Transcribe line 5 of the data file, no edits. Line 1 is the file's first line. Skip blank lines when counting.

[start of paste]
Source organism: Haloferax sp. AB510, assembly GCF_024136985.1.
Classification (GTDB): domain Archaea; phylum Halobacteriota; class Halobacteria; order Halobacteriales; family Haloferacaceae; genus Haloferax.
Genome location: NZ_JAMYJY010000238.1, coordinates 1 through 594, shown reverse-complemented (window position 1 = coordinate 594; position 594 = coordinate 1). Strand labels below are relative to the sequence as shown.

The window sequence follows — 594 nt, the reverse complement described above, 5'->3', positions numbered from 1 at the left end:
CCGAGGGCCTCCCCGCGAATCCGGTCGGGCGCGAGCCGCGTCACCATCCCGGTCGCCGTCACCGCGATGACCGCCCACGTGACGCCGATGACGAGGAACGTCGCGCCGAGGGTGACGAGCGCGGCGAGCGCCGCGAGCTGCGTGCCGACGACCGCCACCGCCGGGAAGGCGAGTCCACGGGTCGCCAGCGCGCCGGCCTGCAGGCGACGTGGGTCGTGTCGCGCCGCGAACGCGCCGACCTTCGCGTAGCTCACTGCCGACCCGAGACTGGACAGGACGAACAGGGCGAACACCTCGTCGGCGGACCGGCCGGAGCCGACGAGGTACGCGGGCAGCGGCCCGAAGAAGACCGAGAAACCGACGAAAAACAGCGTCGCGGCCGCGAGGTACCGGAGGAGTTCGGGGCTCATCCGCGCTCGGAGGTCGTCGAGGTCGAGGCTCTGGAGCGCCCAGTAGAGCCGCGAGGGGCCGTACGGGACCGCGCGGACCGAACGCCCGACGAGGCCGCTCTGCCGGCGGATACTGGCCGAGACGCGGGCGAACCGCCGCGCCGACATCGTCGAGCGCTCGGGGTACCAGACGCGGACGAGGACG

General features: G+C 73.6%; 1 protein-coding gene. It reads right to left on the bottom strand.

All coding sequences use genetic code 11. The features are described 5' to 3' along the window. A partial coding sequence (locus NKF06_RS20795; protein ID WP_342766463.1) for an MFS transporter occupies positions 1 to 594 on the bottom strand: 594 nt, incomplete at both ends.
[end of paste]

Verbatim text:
CCGAGGGCCTCCCCGCGAATCCGGTCGGGCGCGAGCCGCGTCACCATCCCGGTCGCCGTCACCGCGATGACCGCCCACGTGACGCCGATGACGAGGAACGTCGCGCCGAGGGTGACGAGCGCGGCGAGCGCCGCGAGCTGCGTGCCGACGACCGCCACCGCCGGGAAGGCGAGTCCACGGGTCGCCAGCGCGCCGGCCTGCAGGCGACGTGGGTCGTGTCGCGCCGCGAACGCGCCGACCTTCGCGTAGCTCACTGCCGACCCGAGACTGGACAGGACGAACAGGGCGAACACCTCGTCGGCGGACCGGCCGGAGCCGACGAGGTACGCGGGCAGCGGCCCGAAGAAGACCGAGAAACCGACGAAAAACAGCGTCGCGGCCGCGAGGTACCGGAGGAGTTCGGGGCTCATCCGCGCTCGGAGGTCGTCGAGGTCGAGGCTCTGGAGCGCCCAGTAGAGCCGCGAGGGGCCGTACGGGACCGCGCGGACCGAACGCCCGACGAGGCCGCTCTGCCGGCGGATACTGGCCGAGACGCGGGCGAACCGCCGCGCCGACATCGTCGAGCGCTCGGGGTACCAGACGCGGACGAGGACG